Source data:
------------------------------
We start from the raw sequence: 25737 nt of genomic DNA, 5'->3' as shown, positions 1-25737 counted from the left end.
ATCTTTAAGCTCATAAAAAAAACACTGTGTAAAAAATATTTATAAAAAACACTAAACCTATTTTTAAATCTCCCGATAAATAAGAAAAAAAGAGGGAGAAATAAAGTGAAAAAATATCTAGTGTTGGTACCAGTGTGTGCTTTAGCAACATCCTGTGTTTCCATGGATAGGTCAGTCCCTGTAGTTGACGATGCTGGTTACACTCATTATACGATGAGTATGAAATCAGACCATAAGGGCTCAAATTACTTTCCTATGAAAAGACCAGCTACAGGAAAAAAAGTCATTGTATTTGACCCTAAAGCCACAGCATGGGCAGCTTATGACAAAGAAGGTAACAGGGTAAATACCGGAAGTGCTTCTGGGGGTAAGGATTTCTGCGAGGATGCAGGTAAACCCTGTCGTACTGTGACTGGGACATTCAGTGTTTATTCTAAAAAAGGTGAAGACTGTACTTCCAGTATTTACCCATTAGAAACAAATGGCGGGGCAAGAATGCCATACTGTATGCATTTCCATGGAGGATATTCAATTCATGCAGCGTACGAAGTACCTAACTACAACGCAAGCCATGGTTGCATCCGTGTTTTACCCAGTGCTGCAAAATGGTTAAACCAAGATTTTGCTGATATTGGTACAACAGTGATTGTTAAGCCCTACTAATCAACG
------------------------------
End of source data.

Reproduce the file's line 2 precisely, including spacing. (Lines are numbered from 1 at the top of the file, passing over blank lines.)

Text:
ATCTTTAAGCTCATAAAAAAAACACTGTGTAAAAAATATTTATAAAAAACACTAAACCTATTTTTAAATCTCCCGATAAATAAGAAAAAAAGAGGGAGAAATAAAGTGAAAAAATATCTAGTGTTGGTACCAGTGTGTGCTTTAGCAACATCCTGTGTTTCCATGGATAGGTCAGTCCCTGTAGTTGACGATGCTGGTTACACTCATTATACGATGAGTATGAAATCAGACCATAAGGGCTCAAATTACTTTCCTATGAAAAGACCAGCTACAGGAAAAAAAGTCATTGTATTTGACCCTAAAGCCACAGCATGGGCAGCTTATGACAAAGAAGGTAACAGGGTAAATACCGGAAGTGCTTCTGGGGGTAAGGATTTCTGCGAGGATGCAGGTAAACCCTGTCGTACTGTGACTGGGACATTCAGTGTTTATTCTAAAAAAGGTGAAGACTGTACTTCCAGTATTTACCCATTAGAAACAAATGGCGGGGCAAGAATGCCATACTGTATGCATTTCCATGGAGGATATTCAATTCATGCAGCGTACGAAGTACCTAACTACAACGCAAGCCATGGTTGCATCCGTGTTTTACCCAGTGCTGCAAAATGGTTAAACCAAGATTTTGCTGATATTGGTACAACAGTGATTGTTAAGCCCTACTAATCAACG